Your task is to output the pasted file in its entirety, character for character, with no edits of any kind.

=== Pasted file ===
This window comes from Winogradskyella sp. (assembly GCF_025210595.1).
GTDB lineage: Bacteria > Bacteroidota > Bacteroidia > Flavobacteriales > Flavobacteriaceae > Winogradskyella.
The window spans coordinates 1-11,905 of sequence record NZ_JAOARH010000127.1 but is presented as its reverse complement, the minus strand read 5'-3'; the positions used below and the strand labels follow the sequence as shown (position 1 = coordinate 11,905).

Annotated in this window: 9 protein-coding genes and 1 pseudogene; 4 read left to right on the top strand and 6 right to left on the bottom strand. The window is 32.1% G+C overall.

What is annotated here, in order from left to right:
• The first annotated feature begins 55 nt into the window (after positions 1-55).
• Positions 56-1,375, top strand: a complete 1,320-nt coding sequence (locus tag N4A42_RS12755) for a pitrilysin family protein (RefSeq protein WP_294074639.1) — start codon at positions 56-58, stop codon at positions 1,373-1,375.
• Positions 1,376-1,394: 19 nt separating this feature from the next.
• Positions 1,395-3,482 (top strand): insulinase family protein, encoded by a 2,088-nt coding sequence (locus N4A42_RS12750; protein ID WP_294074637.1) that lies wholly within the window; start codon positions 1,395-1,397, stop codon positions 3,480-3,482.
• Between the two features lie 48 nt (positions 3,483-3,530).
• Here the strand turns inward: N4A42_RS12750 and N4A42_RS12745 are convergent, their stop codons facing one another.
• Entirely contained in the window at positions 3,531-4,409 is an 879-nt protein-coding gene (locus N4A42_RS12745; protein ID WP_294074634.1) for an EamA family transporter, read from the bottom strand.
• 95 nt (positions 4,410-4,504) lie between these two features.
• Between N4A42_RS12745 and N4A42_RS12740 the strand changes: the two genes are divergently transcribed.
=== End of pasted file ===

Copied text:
This window comes from Winogradskyella sp. (assembly GCF_025210595.1).
GTDB lineage: Bacteria > Bacteroidota > Bacteroidia > Flavobacteriales > Flavobacteriaceae > Winogradskyella.
The window spans coordinates 1-11,905 of sequence record NZ_JAOARH010000127.1 but is presented as its reverse complement, the minus strand read 5'-3'; the positions used below and the strand labels follow the sequence as shown (position 1 = coordinate 11,905).

Annotated in this window: 9 protein-coding genes and 1 pseudogene; 4 read left to right on the top strand and 6 right to left on the bottom strand. The window is 32.1% G+C overall.

What is annotated here, in order from left to right:
• The first annotated feature begins 55 nt into the window (after positions 1-55).
• Positions 56-1,375, top strand: a complete 1,320-nt coding sequence (locus tag N4A42_RS12755) for a pitrilysin family protein (RefSeq protein WP_294074639.1) — start codon at positions 56-58, stop codon at positions 1,373-1,375.
• Positions 1,376-1,394: 19 nt separating this feature from the next.
• Positions 1,395-3,482 (top strand): insulinase family protein, encoded by a 2,088-nt coding sequence (locus N4A42_RS12750; protein ID WP_294074637.1) that lies wholly within the window; start codon positions 1,395-1,397, stop codon positions 3,480-3,482.
• Between the two features lie 48 nt (positions 3,483-3,530).
• Here the strand turns inward: N4A42_RS12750 and N4A42_RS12745 are convergent, their stop codons facing one another.
• Entirely contained in the window at positions 3,531-4,409 is an 879-nt protein-coding gene (locus N4A42_RS12745; protein ID WP_294074634.1) for an EamA family transporter, read from the bottom strand.
• 95 nt (positions 4,410-4,504) lie between these two features.
• Between N4A42_RS12745 and N4A42_RS12740 the strand changes: the two genes are divergently transcribed.